This appeared to be confirmed by Department of Health and Social Care regional representative Clive Wright, who said national Bronze, Silver and Gold meetings next week would decide what happened next – and only then open negotiations with affected areas.
It makes for an unsettled and anxious week ahead for residents and businesses.
Greater Birmingham Chambers of Commerce chief executive Paul Faulkner said taking the best course of action to save lives was “a given” – but any restrictions needed to come with “a very clear plan on the support for businesses.”
But he also said the proposed four week lockdown might not, as hoped be for a limited time – “the planning needs to account for that.”
He said businesses would also want to see the time spent effectively to improve test and trace and other measures “to ensure once it did end rates didn’t just rise again.”
Award winning city chef Aktar Islam was equally stoic: “If that’s what the powers that be decide then we must – but they need to ensure that appropriate support is available to businesses to ensure they are still alive to reopen and rebuild the economy.”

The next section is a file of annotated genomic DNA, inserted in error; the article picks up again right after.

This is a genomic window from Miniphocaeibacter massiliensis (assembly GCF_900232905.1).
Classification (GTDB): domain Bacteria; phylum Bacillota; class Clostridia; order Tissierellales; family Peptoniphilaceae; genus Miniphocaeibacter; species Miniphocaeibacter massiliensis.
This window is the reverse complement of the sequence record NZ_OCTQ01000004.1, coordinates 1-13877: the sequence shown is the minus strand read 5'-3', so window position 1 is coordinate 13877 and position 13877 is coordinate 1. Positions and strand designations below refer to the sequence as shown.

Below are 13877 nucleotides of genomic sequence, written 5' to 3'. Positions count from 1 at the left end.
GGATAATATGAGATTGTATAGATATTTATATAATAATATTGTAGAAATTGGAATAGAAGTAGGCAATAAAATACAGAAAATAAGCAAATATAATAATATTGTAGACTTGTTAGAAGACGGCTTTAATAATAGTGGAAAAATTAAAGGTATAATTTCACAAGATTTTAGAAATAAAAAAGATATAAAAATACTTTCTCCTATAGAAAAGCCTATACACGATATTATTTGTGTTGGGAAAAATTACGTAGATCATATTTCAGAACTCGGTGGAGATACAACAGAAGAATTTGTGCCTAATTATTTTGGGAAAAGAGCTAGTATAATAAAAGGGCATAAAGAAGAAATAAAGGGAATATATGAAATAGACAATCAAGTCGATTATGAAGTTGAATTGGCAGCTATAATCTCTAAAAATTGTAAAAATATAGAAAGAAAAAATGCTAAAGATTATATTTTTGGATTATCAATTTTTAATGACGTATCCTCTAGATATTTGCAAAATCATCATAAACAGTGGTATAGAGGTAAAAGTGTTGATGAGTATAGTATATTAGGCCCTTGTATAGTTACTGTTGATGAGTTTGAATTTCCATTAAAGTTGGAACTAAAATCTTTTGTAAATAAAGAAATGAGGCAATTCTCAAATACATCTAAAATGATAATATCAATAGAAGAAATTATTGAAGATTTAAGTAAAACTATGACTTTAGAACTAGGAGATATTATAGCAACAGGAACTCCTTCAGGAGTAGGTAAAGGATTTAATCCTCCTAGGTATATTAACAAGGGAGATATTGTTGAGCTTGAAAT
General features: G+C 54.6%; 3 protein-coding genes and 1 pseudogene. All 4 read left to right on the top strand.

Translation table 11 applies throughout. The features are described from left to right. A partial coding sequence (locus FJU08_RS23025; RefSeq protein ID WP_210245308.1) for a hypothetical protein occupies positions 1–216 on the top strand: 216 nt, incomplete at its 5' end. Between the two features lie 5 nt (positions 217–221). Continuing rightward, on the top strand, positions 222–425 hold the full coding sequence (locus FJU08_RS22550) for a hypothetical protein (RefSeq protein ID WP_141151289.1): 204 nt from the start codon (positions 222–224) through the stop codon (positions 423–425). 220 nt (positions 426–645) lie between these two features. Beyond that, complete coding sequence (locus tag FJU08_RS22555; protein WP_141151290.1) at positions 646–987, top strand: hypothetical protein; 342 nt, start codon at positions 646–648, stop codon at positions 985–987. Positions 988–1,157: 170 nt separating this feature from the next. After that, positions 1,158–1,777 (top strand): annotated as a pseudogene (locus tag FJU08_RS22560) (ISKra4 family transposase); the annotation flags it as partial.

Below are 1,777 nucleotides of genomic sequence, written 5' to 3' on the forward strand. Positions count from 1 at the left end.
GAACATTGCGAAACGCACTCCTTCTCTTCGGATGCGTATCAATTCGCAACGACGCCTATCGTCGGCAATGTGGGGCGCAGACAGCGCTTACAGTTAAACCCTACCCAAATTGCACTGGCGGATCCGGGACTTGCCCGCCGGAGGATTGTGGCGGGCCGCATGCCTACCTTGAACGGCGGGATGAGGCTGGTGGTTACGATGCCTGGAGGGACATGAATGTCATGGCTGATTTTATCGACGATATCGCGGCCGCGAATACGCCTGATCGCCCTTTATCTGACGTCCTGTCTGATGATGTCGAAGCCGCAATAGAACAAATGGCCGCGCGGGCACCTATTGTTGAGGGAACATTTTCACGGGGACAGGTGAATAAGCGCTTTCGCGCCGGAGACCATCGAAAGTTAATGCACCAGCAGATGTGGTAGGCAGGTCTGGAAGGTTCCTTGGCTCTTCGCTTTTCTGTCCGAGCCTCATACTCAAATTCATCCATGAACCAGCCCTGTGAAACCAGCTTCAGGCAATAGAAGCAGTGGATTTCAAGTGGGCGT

Why are more restrictions deemed necessary?
Case rates and hospital admissions are rising nationally and locally.
Around 300 hospital beds in the city now have patients with coronavirus. Some 33 are in intensive care beds managed by University Hospitals Birmingham NHS Trust. More are in ICU at City Hospital.
As a result, in an unprecedented move, people are being turned away from city A&Es who are not deemed critical or urgent.
Increasing numbers of planned operations are also being rescheduled.
In the community, case rates are going up and have continued to go up since Tier 2 restrictions were introduced 18 days ago.
Birmingham now has a rate of 270 cases per 100,000 people, up from 223 last week; Walsall’s rate is 311, Sandwell is approaching a rate of 300, Wolverhampton has a rate of 250 cases, up from 180 last week, with Solihull rising from 204 to 238.
Other parts of the wider West Midlands are also seeing rising rates.
Most worryingly, rates are rising among the over 60s and vulnerable residents, with outbreaks starting to appear in some care homes.
Infection rates among the over 60s in Birmingham is now at 199 cases per 100,000 – a cause of alarm, as older people are more at risk from the more severe impact of the illness.
There have also been 280 deaths in one day across the country – more than doubling in two weeks.
We have contacted the Department of Health and Social Care to ask for a comment on the local situation.